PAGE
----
CGT is charged if the gain you make is over and above the tax-free annual exempt amount and is calculated based on your income tax band and the type of asset you made a gain on. You can read more about capital gains on the disposal of a property in our article, 'Capital Gains Tax: what you pay it on, rates and allowances'.
Will I have to pay inheritance tax if my parents sell to me at below-market value
If you buy a property and the seller has sold to you at a discount, that discount constitutes a gift to you and as such falls into the category of a potentially exempt transfer. Potentially exempt transfers (PETs) are gifts that may be subject to an exemption from inheritance tax. Essentially, the person making the gift must survive at least 7 years in order for there to be no inheritance tax payable on the gift. Between the date the gift is made and 7 years, the tax amount tapers, reducing after the first 3 years and every year thereafter until 7 years are complete and the tax liability reduces to zero. Rules are different if the seller continues to live in the property (some lenders will allow this) as the discount may be considered a gift with reservation in this scenario. There are thresholds and rules for inheritance tax that apply before the tax is payable and you can read more information in our article, 'Work out Inheritance Tax due on gifts'.
Pros and cons of a concessionary mortgage
Concessionary purchases are more complicated than a conventional purchase and the situation requires a number of considerations on the part of the seller and the buyer. Your unique circumstances will determine the pros and cons of arranging a concessionary purchase and so it is important to speak with a mortgage specialist* to understand whether it is right for you. As a starting point, we have listed some of the pros and cons below that are worth weighing up.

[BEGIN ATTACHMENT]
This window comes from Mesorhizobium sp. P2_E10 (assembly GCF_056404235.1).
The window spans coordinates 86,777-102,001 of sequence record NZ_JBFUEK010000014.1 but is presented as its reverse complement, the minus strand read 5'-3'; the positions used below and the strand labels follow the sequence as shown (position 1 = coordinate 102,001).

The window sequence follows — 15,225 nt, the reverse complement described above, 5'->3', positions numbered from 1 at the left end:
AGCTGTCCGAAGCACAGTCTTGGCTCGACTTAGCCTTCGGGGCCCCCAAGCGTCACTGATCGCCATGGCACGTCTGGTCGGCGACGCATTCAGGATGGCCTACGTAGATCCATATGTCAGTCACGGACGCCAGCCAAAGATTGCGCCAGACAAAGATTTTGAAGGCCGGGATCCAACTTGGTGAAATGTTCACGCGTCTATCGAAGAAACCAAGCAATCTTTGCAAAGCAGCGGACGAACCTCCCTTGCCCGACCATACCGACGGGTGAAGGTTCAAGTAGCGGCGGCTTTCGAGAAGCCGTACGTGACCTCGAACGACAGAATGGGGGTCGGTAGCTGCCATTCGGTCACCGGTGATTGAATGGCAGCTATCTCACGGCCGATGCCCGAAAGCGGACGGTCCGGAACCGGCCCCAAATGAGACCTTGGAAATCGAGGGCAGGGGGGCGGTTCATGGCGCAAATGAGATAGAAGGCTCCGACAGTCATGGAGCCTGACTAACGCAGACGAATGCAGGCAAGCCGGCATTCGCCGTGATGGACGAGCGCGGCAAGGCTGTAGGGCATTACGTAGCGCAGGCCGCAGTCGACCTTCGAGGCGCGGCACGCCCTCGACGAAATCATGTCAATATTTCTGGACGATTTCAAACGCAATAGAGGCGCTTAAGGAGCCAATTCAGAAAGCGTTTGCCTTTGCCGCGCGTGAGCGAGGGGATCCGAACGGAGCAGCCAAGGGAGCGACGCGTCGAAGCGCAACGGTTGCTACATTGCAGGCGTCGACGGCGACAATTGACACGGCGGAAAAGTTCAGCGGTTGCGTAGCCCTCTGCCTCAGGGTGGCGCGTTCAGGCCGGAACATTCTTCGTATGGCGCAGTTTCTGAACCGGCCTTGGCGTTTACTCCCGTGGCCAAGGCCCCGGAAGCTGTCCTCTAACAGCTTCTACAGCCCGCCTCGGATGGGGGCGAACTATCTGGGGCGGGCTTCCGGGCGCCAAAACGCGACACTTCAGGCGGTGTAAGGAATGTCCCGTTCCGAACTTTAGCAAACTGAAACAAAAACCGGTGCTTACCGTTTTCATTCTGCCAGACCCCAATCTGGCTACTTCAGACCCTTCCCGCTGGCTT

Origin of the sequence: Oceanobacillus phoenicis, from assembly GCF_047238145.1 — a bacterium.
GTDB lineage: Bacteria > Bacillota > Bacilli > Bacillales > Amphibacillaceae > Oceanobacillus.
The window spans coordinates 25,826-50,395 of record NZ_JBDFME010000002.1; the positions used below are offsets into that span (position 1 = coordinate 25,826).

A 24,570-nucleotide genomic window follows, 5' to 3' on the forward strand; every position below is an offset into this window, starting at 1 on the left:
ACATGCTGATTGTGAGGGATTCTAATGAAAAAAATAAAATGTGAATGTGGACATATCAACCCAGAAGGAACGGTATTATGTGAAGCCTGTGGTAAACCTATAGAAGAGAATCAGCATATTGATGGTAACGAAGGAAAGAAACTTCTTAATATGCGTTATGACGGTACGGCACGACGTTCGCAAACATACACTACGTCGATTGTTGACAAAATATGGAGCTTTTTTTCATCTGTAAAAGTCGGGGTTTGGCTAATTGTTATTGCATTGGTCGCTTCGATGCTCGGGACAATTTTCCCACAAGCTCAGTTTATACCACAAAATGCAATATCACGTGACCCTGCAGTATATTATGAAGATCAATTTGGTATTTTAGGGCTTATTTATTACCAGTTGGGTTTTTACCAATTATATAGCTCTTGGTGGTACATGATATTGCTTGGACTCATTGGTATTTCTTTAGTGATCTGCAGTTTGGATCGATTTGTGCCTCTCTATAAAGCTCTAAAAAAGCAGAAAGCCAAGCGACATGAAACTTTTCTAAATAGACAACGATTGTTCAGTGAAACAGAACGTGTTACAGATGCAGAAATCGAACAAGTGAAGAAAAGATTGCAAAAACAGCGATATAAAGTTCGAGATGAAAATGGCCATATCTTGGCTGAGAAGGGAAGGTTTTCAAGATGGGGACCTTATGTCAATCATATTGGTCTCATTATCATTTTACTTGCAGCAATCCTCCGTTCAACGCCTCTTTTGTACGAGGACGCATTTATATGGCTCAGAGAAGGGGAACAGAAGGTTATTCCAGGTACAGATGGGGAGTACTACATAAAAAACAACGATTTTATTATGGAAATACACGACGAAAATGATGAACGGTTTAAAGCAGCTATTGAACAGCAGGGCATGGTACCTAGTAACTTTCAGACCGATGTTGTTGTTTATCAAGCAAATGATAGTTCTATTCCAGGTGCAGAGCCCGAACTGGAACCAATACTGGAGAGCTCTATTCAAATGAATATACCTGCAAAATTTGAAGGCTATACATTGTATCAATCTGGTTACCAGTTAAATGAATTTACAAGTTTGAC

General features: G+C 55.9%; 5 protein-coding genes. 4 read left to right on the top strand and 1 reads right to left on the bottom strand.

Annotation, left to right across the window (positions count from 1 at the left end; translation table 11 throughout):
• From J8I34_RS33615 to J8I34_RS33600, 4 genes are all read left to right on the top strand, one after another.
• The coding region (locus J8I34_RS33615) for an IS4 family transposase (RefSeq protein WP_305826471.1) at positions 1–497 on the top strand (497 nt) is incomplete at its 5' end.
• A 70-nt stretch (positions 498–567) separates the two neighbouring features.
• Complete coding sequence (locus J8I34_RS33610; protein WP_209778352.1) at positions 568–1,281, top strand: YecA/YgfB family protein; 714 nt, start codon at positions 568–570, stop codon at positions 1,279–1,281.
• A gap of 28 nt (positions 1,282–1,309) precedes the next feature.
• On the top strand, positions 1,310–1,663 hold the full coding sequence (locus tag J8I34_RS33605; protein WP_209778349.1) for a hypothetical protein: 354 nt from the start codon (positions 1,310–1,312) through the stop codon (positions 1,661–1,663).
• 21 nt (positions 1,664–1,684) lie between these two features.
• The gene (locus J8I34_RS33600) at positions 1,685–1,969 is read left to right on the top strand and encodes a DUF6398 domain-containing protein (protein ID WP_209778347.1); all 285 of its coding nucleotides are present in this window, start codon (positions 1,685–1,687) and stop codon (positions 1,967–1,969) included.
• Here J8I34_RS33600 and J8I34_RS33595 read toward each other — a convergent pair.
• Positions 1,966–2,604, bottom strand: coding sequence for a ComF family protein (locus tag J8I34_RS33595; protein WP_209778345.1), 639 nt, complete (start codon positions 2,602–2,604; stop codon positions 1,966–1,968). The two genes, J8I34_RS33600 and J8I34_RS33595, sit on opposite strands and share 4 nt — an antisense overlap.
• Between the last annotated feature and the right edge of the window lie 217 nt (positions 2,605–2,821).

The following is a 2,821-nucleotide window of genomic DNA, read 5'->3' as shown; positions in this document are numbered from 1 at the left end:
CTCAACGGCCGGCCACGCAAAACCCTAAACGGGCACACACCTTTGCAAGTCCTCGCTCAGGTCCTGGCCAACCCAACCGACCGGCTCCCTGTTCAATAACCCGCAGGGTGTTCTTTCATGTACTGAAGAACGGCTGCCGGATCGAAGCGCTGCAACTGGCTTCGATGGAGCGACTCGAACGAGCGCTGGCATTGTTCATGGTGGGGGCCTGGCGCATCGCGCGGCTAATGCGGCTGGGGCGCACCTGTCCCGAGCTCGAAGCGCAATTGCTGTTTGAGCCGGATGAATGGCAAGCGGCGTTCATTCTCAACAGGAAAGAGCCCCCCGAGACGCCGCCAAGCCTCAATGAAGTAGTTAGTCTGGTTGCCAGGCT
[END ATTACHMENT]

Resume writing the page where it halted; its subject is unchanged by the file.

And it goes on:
- Help to get onto the property ladder
- Ability to pass on assets to family members
- Selling at below market value makes the purchase more affordable
- Zero consideration sale may be possible
- Potentially reduced stamp duty land tax to be paid
- There is a potential inheritance tax liability to be paid
- The concessionary sale may affect means-tested care in the future for the seller
- Some lenders may not allow sellers to continue to live in the property once sold
Alternatives to a concessionary mortgage
If your aim is to help a family member or tenant to acquire your property in a financially favourable way, a concessionary purchase can do this very well but there are other options to explore including:
- A gifted deposit purchase mortgage - a purchase at full market value but with the aid of a deposit that has been gifted to the buyer
- A guarantor mortgage - a purchase at full market value where the mortgage is lent on the basis that a guarantor acts as a financial backup in case the buyer defaults on the payments
How to get a concessionary purchase mortgage
The best mortgage deals for concessionary purchase mortgages are usually offered to buyers purchasing at the lowest LTV ratios as there is a larger amount of equity covering the risk for the lender.
If you require a mortgage to support your concessionary purchase, you will naturally search for the best rates but it can be a complicated process as every lender will have a slightly different set of rules. It may be useful to contact a specialist mortgage broker who is qualified and can search the market for a mortgage deal to suit your needs.
You can search for a mortgage broker in your local area using VouchedFor* - a service that vets financial professionals based on customers' experiences.